To be sure, some occupational licenses safeguard the health and safety of consumers, and also protect their wallets, boosting the quality of some goods and services, Kleiner said.
It's hard to argue, for example, against licensing plumbers. "The plumber protects the health of the nation," said Patrick Leddy, business manager of Plumbers Local Union 16 in Omaha. Besides ensuring the safety of the water supply and sewer system, some plumbers are certified to install the medical gas systems that supply hospitals and medical clinics, Leddy said.
But whether it's necessary to license auctioneers, scrap metal dealers and motorcycle dealers while allowing snowmobile, golf cart and small recreational vehicle dealers to operate without a license might be open to debate.
Cross state lines and the variances can be even more pronounced.
A Nebraska optician who relocates to Florida could be in for a shock: In Nebraska, opticians aren't required to possess a license. The Sunshine State requires opticians to complete a 6,240hour apprenticeship before applying for a license.
Licensing requirements can be particularly onerous for military spouses, "who move 10 times more than the average American," Kleiner said. Other licensing requirements:
Bank executive officers — anyone who makes loans or investments — must obtain a license in Nebraska, a $50 initial fee with annual $15 renewals. The requirement, which dates to the 1920s, states that the applicant "be of good moral character and known integrity."
"The bank does the criminal history check and we do some background checks of our own," said Patricia Herstein, general counsel for the Nebraska Department of Banking and Financing. The banking department has denied several licenses, she said.
Iowa requires bail enforcement agents, often known as bounty hunters, to be licensed, along with adoption investigators. Nebraska doesn't have a licensing requirement for either.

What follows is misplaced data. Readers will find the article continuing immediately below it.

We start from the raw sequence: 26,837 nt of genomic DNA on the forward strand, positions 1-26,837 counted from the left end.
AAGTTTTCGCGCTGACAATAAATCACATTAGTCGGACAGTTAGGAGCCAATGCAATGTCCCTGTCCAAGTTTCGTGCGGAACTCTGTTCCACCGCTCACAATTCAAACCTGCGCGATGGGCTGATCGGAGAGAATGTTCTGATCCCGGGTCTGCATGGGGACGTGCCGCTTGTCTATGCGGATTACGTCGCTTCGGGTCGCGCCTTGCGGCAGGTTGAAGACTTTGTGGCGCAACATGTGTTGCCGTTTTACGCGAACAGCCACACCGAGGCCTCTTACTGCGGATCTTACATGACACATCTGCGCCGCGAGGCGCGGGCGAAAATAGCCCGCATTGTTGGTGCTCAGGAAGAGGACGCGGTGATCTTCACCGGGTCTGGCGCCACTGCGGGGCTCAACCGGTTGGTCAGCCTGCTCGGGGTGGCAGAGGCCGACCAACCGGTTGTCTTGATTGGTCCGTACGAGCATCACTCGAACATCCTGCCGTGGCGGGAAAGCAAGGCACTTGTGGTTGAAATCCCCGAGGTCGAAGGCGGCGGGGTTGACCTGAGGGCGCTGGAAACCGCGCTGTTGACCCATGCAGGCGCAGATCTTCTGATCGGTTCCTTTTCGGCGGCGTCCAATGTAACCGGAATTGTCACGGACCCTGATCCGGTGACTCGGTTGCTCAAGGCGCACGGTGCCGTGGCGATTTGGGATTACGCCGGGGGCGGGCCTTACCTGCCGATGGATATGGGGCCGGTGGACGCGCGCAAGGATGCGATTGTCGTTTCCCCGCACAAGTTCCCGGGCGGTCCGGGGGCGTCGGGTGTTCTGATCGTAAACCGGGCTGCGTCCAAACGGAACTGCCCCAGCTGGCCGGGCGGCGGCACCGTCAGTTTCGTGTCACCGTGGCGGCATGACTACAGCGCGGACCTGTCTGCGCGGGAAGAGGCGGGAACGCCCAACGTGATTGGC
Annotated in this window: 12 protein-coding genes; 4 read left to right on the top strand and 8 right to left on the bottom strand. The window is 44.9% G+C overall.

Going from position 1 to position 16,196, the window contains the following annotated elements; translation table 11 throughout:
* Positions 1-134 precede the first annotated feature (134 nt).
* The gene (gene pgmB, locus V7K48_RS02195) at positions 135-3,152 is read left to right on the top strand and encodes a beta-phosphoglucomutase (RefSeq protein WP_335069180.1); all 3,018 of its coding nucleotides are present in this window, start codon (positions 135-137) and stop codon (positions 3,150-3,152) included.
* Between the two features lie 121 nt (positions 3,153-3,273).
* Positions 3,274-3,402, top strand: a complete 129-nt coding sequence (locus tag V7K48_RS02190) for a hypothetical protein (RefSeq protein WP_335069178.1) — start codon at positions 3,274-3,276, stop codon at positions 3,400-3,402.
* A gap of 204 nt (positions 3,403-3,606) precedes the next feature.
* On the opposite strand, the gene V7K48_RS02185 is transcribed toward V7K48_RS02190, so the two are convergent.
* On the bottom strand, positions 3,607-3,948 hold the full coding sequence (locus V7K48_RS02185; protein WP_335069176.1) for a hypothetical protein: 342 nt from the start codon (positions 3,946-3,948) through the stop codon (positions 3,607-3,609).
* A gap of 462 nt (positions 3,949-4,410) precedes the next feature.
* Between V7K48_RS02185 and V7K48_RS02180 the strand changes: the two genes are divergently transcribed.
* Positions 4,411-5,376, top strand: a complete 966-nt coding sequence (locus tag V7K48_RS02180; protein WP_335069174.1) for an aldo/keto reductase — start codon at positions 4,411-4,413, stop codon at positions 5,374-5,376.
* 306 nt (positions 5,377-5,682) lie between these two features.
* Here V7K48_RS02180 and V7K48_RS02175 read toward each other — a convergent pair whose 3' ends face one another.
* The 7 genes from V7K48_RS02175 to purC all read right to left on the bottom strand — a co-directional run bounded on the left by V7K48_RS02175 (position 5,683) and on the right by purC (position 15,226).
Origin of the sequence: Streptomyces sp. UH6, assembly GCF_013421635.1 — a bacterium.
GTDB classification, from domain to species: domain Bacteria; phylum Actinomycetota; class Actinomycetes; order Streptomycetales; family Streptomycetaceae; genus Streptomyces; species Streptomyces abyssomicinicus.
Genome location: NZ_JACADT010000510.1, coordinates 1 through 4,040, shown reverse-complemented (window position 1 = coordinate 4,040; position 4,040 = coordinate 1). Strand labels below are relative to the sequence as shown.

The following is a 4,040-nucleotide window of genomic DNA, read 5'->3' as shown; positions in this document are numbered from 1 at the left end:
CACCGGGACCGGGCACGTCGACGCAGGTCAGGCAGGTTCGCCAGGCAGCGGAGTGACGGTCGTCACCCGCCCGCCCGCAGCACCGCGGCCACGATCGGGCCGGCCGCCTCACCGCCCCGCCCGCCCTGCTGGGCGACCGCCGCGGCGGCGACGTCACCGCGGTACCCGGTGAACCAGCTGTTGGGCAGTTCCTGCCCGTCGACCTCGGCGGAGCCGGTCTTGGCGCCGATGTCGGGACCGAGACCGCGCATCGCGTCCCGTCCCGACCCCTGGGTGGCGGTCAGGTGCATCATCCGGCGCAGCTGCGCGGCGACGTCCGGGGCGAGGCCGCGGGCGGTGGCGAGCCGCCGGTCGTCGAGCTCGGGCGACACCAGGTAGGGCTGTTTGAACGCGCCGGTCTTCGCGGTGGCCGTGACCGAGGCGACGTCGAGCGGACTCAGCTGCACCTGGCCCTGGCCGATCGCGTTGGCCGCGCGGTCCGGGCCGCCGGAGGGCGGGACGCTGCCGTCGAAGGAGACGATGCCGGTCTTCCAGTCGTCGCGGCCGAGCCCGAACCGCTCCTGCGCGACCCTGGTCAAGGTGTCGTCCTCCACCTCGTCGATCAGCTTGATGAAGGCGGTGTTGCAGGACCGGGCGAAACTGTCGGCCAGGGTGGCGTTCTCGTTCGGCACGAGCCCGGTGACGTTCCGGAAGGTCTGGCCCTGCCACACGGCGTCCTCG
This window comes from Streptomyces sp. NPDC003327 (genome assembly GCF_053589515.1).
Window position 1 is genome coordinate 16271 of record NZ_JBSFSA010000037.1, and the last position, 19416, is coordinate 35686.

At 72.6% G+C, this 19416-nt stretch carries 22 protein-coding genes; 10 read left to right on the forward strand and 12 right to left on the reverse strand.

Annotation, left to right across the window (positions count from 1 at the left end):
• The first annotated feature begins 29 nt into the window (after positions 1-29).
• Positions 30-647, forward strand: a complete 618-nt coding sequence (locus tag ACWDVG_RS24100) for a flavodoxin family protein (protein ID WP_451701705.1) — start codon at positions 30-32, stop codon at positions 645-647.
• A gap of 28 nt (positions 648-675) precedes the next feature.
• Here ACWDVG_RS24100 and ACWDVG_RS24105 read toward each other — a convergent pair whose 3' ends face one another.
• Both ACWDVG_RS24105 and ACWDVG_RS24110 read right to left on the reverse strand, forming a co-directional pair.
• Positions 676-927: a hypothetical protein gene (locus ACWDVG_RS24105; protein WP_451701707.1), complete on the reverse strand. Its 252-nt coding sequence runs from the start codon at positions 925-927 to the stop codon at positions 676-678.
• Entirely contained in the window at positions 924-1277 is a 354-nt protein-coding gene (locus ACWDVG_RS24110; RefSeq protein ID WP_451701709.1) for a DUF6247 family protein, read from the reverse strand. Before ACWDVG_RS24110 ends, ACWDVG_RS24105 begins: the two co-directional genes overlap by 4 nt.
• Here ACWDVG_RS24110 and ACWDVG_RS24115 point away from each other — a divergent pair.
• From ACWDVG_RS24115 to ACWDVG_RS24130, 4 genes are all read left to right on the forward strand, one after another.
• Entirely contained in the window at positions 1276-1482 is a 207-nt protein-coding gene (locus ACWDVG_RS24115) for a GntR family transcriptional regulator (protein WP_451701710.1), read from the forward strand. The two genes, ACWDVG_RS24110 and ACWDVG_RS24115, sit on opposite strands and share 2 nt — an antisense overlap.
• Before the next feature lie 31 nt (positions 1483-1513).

Still, licenses that seem random or unnecessary at first glance aren't necessarily so: Snicker if you will, but in 1998, Iowa passed a law requiring commercial manure applicators attend mandatory training and obtain a state-issued license.
Before the law was put in place, "you would see a lot of leaks to underground drainage systems and, downstream, fish kills," said Karen Grimes, spokeswoman at the Iowa Department of Natural Resources.
Knowing how much manure to put on a crop so there is no excess or runoff, and steering clear of environmentally sensitive areas, such as wetlands, public and private wells, is key to reducing spills, Grimes said.
Rigorous licensing requirements also can open doors in other markets: Nebraska's cosmetology graduates, with their 2,100 hours of training, can hit the ground running in other states, said Scott McCaig, director of the Capitol School of Hairstyling and Esthetics in Omaha. (In Kansas, it's only 1,500 hours.)
Hovering over a plastic hair mannequin, Aleia Winbolt, a student at Capitol, said she is halfway through the school's 14-month cosmetology program.
Is the state's 2,100-hour requirement over the top?
"No way," Winbolt said. "When I'm done here, I can work anywhere."